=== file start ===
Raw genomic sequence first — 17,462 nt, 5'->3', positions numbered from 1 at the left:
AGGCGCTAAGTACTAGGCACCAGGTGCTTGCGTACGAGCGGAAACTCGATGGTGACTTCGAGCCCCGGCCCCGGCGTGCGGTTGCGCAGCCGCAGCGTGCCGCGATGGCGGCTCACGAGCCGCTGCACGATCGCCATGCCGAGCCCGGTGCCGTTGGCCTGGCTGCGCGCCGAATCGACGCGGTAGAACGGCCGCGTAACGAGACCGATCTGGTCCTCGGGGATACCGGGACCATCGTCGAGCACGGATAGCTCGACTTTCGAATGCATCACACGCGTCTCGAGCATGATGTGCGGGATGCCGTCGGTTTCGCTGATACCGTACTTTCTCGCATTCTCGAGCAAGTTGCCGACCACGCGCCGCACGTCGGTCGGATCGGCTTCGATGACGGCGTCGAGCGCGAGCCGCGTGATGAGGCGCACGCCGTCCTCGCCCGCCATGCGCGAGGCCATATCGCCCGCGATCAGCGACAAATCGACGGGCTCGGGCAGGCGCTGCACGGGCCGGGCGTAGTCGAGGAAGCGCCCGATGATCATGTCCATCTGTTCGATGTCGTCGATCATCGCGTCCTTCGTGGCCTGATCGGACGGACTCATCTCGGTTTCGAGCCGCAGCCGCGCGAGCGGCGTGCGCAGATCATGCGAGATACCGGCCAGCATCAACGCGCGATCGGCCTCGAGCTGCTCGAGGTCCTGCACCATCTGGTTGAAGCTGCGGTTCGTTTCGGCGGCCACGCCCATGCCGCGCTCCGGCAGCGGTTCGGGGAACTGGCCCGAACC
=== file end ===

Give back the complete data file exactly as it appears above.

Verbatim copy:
Raw genomic sequence first — 17,462 nt, 5'->3', positions numbered from 1 at the left:
AGGCGCTAAGTACTAGGCACCAGGTGCTTGCGTACGAGCGGAAACTCGATGGTGACTTCGAGCCCCGGCCCCGGCGTGCGGTTGCGCAGCCGCAGCGTGCCGCGATGGCGGCTCACGAGCCGCTGCACGATCGCCATGCCGAGCCCGGTGCCGTTGGCCTGGCTGCGCGCCGAATCGACGCGGTAGAACGGCCGCGTAACGAGACCGATCTGGTCCTCGGGGATACCGGGACCATCGTCGAGCACGGATAGCTCGACTTTCGAATGCATCACACGCGTCTCGAGCATGATGTGCGGGATGCCGTCGGTTTCGCTGATACCGTACTTTCTCGCATTCTCGAGCAAGTTGCCGACCACGCGCCGCACGTCGGTCGGATCGGCTTCGATGACGGCGTCGAGCGCGAGCCGCGTGATGAGGCGCACGCCGTCCTCGCCCGCCATGCGCGAGGCCATATCGCCCGCGATCAGCGACAAATCGACGGGCTCGGGCAGGCGCTGCACGGGCCGGGCGTAGTCGAGGAAGCGCCCGATGATCATGTCCATCTGTTCGATGTCGTCGATCATCGCGTCCTTCGTGGCCTGATCGGACGGACTCATCTCGGTTTCGAGCCGCAGCCGCGCGAGCGGCGTGCGCAGATCATGCGAGATACCGGCCAGCATCAACGCGCGATCGGCCTCGAGCTGCTCGAGGTCCTGCACCATCTGGTTGAAGCTGCGGTTCGTTTCGGCGGCCACGCCCATGCCGCGCTCCGGCAGCGGTTCGGGGAACTGGCCCGAACC